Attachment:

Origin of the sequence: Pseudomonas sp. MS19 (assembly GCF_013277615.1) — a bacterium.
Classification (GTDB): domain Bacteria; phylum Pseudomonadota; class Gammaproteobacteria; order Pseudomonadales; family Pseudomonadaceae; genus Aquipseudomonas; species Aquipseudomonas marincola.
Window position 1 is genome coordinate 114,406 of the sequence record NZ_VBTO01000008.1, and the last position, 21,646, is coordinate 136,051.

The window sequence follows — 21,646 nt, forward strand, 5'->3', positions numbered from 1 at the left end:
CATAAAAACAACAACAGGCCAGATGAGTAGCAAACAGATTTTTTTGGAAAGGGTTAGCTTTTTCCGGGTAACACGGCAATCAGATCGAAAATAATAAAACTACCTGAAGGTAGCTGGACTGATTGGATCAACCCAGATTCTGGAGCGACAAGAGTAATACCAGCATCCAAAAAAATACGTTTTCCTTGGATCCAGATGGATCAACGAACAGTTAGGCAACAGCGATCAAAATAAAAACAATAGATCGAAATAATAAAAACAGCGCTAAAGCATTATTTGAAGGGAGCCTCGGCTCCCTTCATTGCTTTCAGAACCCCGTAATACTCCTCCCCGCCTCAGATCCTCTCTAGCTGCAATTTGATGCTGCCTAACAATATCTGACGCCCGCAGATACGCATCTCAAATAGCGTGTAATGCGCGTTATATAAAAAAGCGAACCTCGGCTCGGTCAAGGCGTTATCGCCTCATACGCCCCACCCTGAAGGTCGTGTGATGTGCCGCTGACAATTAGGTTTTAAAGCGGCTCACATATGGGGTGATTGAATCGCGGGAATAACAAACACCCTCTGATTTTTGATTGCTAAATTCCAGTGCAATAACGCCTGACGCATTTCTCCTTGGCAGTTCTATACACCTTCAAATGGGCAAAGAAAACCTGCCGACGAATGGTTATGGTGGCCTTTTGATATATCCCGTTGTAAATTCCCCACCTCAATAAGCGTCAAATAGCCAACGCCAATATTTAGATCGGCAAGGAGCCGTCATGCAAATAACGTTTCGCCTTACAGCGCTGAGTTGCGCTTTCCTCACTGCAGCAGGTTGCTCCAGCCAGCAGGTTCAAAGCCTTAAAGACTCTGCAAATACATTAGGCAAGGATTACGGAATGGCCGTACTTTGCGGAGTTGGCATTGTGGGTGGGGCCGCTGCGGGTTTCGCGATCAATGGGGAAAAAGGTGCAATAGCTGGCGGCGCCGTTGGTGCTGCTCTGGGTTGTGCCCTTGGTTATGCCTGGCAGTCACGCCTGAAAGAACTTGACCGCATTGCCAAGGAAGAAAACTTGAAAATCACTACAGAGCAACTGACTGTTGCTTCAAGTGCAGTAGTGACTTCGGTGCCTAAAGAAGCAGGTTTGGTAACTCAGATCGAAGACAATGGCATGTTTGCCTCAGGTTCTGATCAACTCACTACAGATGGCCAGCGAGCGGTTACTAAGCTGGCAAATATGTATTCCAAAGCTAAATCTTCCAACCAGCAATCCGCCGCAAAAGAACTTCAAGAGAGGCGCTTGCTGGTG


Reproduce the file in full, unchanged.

Origin of the sequence: Pseudomonas sp. MS19 (assembly GCF_013277615.1) — a bacterium.
Classification (GTDB): domain Bacteria; phylum Pseudomonadota; class Gammaproteobacteria; order Pseudomonadales; family Pseudomonadaceae; genus Aquipseudomonas; species Aquipseudomonas marincola.
Window position 1 is genome coordinate 114,406 of the sequence record NZ_VBTO01000008.1, and the last position, 21,646, is coordinate 136,051.

The window sequence follows — 21,646 nt, forward strand, 5'->3', positions numbered from 1 at the left end:
CATAAAAACAACAACAGGCCAGATGAGTAGCAAACAGATTTTTTTGGAAAGGGTTAGCTTTTTCCGGGTAACACGGCAATCAGATCGAAAATAATAAAACTACCTGAAGGTAGCTGGACTGATTGGATCAACCCAGATTCTGGAGCGACAAGAGTAATACCAGCATCCAAAAAAATACGTTTTCCTTGGATCCAGATGGATCAACGAACAGTTAGGCAACAGCGATCAAAATAAAAACAATAGATCGAAATAATAAAAACAGCGCTAAAGCATTATTTGAAGGGAGCCTCGGCTCCCTTCATTGCTTTCAGAACCCCGTAATACTCCTCCCCGCCTCAGATCCTCTCTAGCTGCAATTTGATGCTGCCTAACAATATCTGACGCCCGCAGATACGCATCTCAAATAGCGTGTAATGCGCGTTATATAAAAAAGCGAACCTCGGCTCGGTCAAGGCGTTATCGCCTCATACGCCCCACCCTGAAGGTCGTGTGATGTGCCGCTGACAATTAGGTTTTAAAGCGGCTCACATATGGGGTGATTGAATCGCGGGAATAACAAACACCCTCTGATTTTTGATTGCTAAATTCCAGTGCAATAACGCCTGACGCATTTCTCCTTGGCAGTTCTATACACCTTCAAATGGGCAAAGAAAACCTGCCGACGAATGGTTATGGTGGCCTTTTGATATATCCCGTTGTAAATTCCCCACCTCAATAAGCGTCAAATAGCCAACGCCAATATTTAGATCGGCAAGGAGCCGTCATGCAAATAACGTTTCGCCTTACAGCGCTGAGTTGCGCTTTCCTCACTGCAGCAGGTTGCTCCAGCCAGCAGGTTCAAAGCCTTAAAGACTCTGCAAATACATTAGGCAAGGATTACGGAATGGCCGTACTTTGCGGAGTTGGCATTGTGGGTGGGGCCGCTGCGGGTTTCGCGATCAATGGGGAAAAAGGTGCAATAGCTGGCGGCGCCGTTGGTGCTGCTCTGGGTTGTGCCCTTGGTTATGCCTGGCAGTCACGCCTGAAAGAACTTGACCGCATTGCCAAGGAAGAAAACTTGAAAATCACTACAGAGCAACTGACTGTTGCTTCAAGTGCAGTAGTGACTTCGGTGCCTAAAGAAGCAGGTTTGGTAACTCAGATCGAAGACAATGGCATGTTTGCCTCAGGTTCTGATCAACTCACTACAGATGGCCAGCGAGCGGTTACTAAGCTGGCAAATATGTATTCCAAAGCTAAATCTTCCAACCAGCAATCCGCCGCAAAAGAACTTCAAGAGAGGCGCTTGCTGGTG